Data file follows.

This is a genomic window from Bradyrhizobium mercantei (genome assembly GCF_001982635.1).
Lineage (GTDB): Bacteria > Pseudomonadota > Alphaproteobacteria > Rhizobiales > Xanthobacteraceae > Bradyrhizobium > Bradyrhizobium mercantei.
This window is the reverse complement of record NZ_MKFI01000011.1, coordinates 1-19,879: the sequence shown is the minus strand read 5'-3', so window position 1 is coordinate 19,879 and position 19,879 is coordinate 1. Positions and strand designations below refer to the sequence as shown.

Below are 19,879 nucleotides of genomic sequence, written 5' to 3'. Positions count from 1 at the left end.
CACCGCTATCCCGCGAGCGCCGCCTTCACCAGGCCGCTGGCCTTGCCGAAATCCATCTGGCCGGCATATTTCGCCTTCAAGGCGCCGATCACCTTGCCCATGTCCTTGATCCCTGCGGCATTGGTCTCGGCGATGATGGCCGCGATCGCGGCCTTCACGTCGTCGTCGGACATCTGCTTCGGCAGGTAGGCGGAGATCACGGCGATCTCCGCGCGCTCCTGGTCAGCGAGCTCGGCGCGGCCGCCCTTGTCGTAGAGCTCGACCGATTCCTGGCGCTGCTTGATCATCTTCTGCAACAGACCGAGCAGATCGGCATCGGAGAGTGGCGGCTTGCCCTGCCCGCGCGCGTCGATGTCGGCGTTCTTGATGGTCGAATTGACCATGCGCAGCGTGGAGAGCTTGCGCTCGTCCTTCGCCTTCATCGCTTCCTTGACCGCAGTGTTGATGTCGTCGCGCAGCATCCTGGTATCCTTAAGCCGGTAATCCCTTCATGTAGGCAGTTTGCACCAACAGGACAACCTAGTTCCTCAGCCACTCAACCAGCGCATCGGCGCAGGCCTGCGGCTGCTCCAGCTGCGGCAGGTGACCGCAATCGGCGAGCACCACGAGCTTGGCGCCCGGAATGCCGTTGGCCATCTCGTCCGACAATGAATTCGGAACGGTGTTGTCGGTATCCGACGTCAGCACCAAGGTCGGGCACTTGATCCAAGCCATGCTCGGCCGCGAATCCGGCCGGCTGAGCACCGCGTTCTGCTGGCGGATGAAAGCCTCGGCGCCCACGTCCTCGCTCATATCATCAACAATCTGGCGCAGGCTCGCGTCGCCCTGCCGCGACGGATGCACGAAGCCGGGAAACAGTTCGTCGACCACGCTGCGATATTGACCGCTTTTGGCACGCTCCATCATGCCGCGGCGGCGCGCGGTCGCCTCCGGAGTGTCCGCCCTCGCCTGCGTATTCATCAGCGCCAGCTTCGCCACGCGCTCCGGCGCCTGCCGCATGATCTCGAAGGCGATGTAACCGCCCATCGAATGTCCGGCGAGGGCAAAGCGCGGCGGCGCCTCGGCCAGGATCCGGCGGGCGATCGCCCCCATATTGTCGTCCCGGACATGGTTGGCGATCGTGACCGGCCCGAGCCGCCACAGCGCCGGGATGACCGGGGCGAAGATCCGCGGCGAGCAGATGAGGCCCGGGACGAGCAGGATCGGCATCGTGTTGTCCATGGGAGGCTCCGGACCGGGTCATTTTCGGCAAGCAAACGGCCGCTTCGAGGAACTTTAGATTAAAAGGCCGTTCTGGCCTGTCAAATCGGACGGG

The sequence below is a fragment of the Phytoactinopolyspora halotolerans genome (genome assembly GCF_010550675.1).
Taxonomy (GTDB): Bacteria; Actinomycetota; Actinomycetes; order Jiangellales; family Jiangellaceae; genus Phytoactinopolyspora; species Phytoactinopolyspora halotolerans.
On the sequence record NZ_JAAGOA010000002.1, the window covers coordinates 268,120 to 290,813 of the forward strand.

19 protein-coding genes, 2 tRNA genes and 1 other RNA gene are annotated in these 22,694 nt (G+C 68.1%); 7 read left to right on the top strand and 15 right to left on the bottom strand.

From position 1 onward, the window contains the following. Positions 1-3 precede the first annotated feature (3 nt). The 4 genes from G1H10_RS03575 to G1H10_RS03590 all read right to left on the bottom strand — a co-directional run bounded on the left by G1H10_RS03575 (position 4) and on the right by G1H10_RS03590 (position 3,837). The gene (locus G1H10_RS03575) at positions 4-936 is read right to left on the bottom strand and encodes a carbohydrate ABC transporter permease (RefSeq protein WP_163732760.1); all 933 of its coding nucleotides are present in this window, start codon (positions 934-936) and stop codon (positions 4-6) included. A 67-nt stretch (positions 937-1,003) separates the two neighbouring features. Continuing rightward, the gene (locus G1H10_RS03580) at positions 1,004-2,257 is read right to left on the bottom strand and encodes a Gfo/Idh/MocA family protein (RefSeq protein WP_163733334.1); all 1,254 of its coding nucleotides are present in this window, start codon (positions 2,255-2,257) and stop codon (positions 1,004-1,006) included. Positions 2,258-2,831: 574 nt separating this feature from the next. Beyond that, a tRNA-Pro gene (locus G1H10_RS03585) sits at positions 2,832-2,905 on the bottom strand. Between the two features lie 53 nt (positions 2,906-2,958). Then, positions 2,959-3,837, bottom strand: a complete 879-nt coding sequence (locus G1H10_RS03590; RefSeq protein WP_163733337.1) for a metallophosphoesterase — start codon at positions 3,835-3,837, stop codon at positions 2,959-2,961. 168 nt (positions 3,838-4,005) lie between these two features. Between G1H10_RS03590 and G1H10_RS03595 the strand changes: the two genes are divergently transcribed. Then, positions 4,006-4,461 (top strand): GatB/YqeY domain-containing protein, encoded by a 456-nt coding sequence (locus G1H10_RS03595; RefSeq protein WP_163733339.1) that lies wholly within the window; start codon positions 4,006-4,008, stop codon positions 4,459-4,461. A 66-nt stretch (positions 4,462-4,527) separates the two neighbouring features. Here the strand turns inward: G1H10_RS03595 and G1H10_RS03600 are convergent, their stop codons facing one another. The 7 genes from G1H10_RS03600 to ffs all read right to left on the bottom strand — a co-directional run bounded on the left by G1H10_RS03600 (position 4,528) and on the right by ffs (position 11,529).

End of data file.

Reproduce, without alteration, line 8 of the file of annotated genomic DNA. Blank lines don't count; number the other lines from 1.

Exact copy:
On the sequence record NZ_JAAGOA010000002.1, the window covers coordinates 268,120 to 290,813 of the forward strand.